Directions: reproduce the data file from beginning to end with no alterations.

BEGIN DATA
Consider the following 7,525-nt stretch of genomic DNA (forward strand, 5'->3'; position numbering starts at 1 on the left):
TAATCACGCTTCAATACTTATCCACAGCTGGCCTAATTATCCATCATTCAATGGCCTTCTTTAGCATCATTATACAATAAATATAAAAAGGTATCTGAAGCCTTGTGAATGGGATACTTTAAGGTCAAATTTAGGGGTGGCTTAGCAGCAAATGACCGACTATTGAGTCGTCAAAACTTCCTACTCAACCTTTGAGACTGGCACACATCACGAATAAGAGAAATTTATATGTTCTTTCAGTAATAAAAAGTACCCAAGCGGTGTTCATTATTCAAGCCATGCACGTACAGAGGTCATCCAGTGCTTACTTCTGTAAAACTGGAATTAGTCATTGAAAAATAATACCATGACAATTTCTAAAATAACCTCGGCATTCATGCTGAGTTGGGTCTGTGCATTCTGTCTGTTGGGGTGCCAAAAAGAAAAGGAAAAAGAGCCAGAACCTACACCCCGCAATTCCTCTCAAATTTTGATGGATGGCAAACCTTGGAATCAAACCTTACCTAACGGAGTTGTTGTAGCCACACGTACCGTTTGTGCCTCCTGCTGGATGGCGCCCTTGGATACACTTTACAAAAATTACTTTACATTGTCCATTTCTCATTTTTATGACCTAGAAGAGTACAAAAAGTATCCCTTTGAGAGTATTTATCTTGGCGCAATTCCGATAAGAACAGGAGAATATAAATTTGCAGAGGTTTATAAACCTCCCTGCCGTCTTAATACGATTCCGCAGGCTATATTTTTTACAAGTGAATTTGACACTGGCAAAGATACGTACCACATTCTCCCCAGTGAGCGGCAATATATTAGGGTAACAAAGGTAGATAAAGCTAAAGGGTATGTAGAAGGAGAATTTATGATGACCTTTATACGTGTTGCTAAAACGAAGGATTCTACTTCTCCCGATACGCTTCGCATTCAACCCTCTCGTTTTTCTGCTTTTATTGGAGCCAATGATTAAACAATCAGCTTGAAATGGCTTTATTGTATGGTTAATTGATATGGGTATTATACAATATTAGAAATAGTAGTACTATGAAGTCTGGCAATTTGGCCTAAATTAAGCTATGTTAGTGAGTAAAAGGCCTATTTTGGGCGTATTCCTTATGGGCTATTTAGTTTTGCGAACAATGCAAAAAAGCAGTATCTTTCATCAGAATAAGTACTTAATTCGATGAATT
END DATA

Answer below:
Consider the following 7,525-nt stretch of genomic DNA (forward strand, 5'->3'; position numbering starts at 1 on the left):
TAATCACGCTTCAATACTTATCCACAGCTGGCCTAATTATCCATCATTCAATGGCCTTCTTTAGCATCATTATACAATAAATATAAAAAGGTATCTGAAGCCTTGTGAATGGGATACTTTAAGGTCAAATTTAGGGGTGGCTTAGCAGCAAATGACCGACTATTGAGTCGTCAAAACTTCCTACTCAACCTTTGAGACTGGCACACATCACGAATAAGAGAAATTTATATGTTCTTTCAGTAATAAAAAGTACCCAAGCGGTGTTCATTATTCAAGCCATGCACGTACAGAGGTCATCCAGTGCTTACTTCTGTAAAACTGGAATTAGTCATTGAAAAATAATACCATGACAATTTCTAAAATAACCTCGGCATTCATGCTGAGTTGGGTCTGTGCATTCTGTCTGTTGGGGTGCCAAAAAGAAAAGGAAAAAGAGCCAGAACCTACACCCCGCAATTCCTCTCAAATTTTGATGGATGGCAAACCTTGGAATCAAACCTTACCTAACGGAGTTGTTGTAGCCACACGTACCGTTTGTGCCTCCTGCTGGATGGCGCCCTTGGATACACTTTACAAAAATTACTTTACATTGTCCATTTCTCATTTTTATGACCTAGAAGAGTACAAAAAGTATCCCTTTGAGAGTATTTATCTTGGCGCAATTCCGATAAGAACAGGAGAATATAAATTTGCAGAGGTTTATAAACCTCCCTGCCGTCTTAATACGATTCCGCAGGCTATATTTTTTACAAGTGAATTTGACACTGGCAAAGATACGTACCACATTCTCCCCAGTGAGCGGCAATATATTAGGGTAACAAAGGTAGATAAAGCTAAAGGGTATGTAGAAGGAGAATTTATGATGACCTTTATACGTGTTGCTAAAACGAAGGATTCTACTTCTCCCGATACGCTTCGCATTCAACCCTCTCGTTTTTCTGCTTTTATTGGAGCCAATGATTAAACAATCAGCTTGAAATGGCTTTATTGTATGGTTAATTGATATGGGTATTATACAATATTAGAAATAGTAGTACTATGAAGTCTGGCAATTTGGCCTAAATTAAGCTATGTTAGTGAGTAAAAGGCCTATTTTGGGCGTATTCCTTATGGGCTATTTAGTTTTGCGAACAATGCAAAAAAGCAGTATCTTTCATCAGAATAAGTACTTAATTCGATGAATT